Clothing

The most high-risk items of clothing for PFAS are, once again, anything waterproof or stain-resistant. That includes workout gear – sports bras, leggings – which often have water-repellent coatings. Over the past few years, as awareness has grown, a number of major brands have looked to remove PFAS, including Levi, Benneton, Zara, Uniqlo, H&M, Adidas, Reebok and M&S. For kids, Frugi, Tesco’s F&F brand and Primark also say they are PFAS-free.

I look through my wardrobe to see what I’ve got from these shops, and do the same for my two-year-old. My waterproof jacket is from Uniqlo. My daughter’s jacket and “waders” – waterproof trousers that go over her clothes and facilitate her love of puddles – are from Frugi. This means we’re all good on waterproofs, the most high-risk items. The trainers I wear every day are Reebok. My daughter’s wellies are from Bogs. Online, I find Bogs started phasing out PFAS in 2021 and was aiming to eliminate PFAS from new production by the start of 2024.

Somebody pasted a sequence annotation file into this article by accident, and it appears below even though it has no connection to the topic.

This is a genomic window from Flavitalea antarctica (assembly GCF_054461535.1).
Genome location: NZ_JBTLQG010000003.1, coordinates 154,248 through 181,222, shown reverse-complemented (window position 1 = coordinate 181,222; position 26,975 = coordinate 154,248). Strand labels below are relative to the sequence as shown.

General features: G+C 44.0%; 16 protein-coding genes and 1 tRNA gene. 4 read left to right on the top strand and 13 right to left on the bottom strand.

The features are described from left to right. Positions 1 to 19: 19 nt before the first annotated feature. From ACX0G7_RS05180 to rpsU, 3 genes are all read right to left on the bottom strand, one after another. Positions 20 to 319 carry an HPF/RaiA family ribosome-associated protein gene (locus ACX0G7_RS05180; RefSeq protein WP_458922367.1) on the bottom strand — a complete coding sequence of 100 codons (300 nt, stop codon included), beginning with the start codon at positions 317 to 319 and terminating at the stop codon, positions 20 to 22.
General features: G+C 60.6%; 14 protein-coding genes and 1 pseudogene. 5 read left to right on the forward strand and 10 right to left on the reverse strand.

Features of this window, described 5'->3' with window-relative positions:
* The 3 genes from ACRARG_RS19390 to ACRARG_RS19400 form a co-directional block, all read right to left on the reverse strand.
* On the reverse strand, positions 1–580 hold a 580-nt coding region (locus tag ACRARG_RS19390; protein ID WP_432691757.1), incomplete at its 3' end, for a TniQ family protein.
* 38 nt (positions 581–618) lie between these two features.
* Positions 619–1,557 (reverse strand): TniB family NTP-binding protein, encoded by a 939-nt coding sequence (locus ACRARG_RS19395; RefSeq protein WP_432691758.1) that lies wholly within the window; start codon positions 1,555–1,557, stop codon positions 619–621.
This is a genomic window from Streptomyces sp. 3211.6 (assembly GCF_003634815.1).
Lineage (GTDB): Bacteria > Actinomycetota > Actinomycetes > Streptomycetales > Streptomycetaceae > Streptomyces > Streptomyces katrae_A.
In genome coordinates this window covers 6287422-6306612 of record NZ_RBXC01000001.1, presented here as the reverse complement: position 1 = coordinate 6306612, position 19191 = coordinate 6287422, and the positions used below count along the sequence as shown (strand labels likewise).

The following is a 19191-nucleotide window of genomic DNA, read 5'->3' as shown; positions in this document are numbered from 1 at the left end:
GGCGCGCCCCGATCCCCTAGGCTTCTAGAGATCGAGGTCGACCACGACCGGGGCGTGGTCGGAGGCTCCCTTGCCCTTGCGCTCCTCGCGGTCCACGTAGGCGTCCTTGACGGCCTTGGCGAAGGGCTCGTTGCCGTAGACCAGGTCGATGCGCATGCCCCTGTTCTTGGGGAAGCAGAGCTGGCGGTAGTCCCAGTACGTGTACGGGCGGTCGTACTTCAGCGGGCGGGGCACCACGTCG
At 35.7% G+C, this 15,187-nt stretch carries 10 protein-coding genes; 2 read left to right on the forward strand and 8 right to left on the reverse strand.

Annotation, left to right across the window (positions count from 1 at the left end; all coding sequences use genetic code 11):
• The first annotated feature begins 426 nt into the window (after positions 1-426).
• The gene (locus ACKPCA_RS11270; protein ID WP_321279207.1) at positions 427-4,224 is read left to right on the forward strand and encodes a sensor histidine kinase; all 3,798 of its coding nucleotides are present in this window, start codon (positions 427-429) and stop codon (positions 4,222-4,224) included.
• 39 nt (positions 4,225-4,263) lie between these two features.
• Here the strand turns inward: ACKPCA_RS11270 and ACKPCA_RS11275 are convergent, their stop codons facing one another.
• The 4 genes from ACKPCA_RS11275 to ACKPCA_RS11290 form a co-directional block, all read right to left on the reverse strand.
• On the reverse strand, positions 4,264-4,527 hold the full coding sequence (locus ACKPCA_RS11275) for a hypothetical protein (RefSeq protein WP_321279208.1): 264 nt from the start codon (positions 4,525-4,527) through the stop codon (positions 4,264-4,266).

This sends me into a tailspin about other items. My gym trainers were bought in 2020 (a damning indictment of how often I’ve exercised in the intervening years), and Nike said their products would be PFAS-free by the end of 2021. But Kitching tells me it’s best to opt for PFAS-free versions when you need to replace items, rather than chucking out everything containing forever chemicals immediately. “If it goes into landfill, it just spreads into the environment,” she says.